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A multi-responsive water-driven actuator with instant and powerful performance for versatile applications.

Mu J, Hou C, Zhu B, Wang H, Li Y, Zhang Q - Sci Rep (2015)

Bottom Line: Meeting all these requirements in a single device remains a challenge.Its graphene oxide cells wrinkle and extend in response to water desorption and absorption, respectively.The graphene monolayer paper has potential in artificial muscles, robotic hands, and electromagnetic-free generators.

View Article: PubMed Central - PubMed

Affiliation: State Key Laboratory for Modification of Chemical Fibers and Polymer Materials, College of Materials Science and Engineering, Donghua University, 201620 (People's Republic of China).

ABSTRACT
Mechanical actuators driven by water that respond to multiple stimuli, exhibit fast responses and large deformations, and generate high stress have potential in artificial muscles, motors, and generators. Meeting all these requirements in a single device remains a challenge. We report a graphene monolayer paper that undergoes reversible deformation. Its graphene oxide cells wrinkle and extend in response to water desorption and absorption, respectively. Its fast (~0.3 s), powerful (>100 MPa output stress, 7.5 × 10(5) N kg(-1) unit mass force), and controllable actuation can be triggered by moisture, heat, and light. The graphene monolayer paper has potential in artificial muscles, robotic hands, and electromagnetic-free generators.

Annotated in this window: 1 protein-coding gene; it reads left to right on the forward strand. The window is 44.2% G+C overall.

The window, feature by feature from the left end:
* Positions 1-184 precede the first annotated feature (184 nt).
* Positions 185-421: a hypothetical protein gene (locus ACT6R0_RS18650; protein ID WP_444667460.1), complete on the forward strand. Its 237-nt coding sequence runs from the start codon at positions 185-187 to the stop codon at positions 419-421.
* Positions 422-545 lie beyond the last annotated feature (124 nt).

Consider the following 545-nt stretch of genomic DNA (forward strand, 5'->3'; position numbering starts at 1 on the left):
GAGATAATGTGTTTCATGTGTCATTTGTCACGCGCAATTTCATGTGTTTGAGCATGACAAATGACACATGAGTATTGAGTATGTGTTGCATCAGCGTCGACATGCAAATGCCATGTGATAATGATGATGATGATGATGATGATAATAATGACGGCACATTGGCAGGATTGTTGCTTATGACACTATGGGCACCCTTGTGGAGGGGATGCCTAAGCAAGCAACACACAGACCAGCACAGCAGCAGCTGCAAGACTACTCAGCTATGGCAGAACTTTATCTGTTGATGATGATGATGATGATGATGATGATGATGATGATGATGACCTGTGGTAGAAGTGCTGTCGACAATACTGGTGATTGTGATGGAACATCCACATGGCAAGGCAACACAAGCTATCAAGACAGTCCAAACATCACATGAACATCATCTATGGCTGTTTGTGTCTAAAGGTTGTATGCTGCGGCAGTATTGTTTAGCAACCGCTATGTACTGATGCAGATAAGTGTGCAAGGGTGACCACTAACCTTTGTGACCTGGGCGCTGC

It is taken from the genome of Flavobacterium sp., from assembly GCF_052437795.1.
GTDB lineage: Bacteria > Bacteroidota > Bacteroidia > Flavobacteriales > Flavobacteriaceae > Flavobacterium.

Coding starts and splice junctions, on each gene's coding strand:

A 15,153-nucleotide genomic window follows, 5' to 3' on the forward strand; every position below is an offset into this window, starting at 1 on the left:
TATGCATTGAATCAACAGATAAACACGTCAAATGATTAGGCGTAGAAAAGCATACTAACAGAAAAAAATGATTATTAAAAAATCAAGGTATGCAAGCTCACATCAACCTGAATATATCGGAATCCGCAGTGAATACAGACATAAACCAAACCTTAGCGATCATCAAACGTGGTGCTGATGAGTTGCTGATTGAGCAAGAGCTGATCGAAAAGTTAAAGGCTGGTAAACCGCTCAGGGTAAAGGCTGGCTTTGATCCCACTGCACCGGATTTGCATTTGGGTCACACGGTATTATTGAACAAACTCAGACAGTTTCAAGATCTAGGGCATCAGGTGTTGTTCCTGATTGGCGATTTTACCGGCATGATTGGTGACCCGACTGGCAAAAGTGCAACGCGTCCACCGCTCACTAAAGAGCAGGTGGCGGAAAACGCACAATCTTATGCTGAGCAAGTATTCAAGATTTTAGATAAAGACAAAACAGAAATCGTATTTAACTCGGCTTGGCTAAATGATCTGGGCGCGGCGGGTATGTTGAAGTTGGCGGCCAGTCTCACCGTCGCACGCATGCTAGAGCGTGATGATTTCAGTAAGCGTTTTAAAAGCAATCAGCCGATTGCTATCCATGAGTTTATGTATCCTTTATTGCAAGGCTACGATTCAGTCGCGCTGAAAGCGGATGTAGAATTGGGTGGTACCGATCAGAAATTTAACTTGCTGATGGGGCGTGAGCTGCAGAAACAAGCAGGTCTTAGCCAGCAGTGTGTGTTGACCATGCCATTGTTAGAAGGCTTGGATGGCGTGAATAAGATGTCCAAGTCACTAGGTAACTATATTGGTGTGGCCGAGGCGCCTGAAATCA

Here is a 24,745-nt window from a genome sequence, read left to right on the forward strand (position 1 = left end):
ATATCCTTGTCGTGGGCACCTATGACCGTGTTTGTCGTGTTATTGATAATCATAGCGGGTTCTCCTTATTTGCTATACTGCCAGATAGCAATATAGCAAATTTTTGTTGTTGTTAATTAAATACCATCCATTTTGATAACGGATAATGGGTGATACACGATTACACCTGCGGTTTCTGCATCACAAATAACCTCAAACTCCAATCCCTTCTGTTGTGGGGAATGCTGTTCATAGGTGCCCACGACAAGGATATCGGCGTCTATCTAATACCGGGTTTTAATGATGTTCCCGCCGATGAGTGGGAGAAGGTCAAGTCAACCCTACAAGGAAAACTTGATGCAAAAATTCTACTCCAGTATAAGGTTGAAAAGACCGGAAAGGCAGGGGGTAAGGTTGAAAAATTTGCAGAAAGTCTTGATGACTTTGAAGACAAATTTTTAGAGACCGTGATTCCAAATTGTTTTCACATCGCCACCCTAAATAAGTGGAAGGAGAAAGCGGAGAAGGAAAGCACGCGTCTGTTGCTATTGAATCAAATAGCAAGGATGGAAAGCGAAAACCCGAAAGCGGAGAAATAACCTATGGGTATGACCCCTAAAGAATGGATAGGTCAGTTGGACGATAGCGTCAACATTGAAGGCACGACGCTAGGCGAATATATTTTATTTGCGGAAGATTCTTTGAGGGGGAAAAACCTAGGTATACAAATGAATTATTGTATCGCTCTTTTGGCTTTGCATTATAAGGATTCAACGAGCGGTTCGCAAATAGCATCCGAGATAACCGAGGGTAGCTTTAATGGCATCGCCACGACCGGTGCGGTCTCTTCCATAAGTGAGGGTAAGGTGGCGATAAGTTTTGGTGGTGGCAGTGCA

No MeSH data available.


Related in: MedlinePlus

Characterizations of the GM film.(a–b) High-resolution XPS analysis (C 1s) of GO and rGO face of the GM film. c) XRD patterns of GO and rGO surface of the GM film. All the XRD patterns were recorded at room temperature.
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f2: Characterizations of the GM film.(a–b) High-resolution XPS analysis (C 1s) of GO and rGO face of the GM film. c) XRD patterns of GO and rGO surface of the GM film. All the XRD patterns were recorded at room temperature.